These fresh, colloquial translations of The Satires revel in their wit and humor. Matthews makes Horace sound at once contemporary and timeless; the language is entertaining, fast-paced, and sly, poking fun at human nature and its foibles. This classic work bursts into new life in the hands of one of our wittiest, most erudite contemporary poets.
“For the late William Matthews, the sharp-edged, resonant, and rational tone of the Horatian voice is perfect. Matthews, in his own poems, is a master of idiom; in Horace he finds honesty with subtlety, directness with irony, earthiness with sophistication… What is special about Matthews’ Horatian Satires is the immediacy of the idiom, the sense of discovery of the actual moment, the quickness of the turn of the line. If we are fools, wisdom and wise words are our only chance. Horace’s words, in Matthews’ hands, become alive, just-written, and immortal again because they are so new.” —Stanley Plumly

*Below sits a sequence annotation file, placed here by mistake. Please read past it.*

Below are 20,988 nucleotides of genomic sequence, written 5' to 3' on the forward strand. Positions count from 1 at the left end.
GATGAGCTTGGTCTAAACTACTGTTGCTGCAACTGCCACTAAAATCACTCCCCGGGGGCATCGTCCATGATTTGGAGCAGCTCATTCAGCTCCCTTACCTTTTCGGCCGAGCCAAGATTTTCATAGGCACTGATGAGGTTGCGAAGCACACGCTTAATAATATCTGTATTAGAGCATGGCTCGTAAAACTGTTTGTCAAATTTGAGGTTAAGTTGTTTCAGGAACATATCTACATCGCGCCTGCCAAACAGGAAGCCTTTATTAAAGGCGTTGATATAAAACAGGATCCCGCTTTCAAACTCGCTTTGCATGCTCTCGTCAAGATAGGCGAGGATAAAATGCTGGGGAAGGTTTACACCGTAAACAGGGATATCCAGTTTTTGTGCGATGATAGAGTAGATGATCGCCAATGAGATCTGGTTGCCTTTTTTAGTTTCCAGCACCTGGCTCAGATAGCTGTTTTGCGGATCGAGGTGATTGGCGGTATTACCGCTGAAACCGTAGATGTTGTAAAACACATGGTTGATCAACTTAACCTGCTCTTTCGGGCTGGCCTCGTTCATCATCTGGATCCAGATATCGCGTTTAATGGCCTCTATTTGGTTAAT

“Matthews [translates] Horace into modern American idiom, striving where possible to find cultural equivalents rather than literal translations… The results are fluent, giving some sense of the contemporaneousness that Horace would have evoked in [his] audience… Recommended for both public and academic libraries.” —Library Journal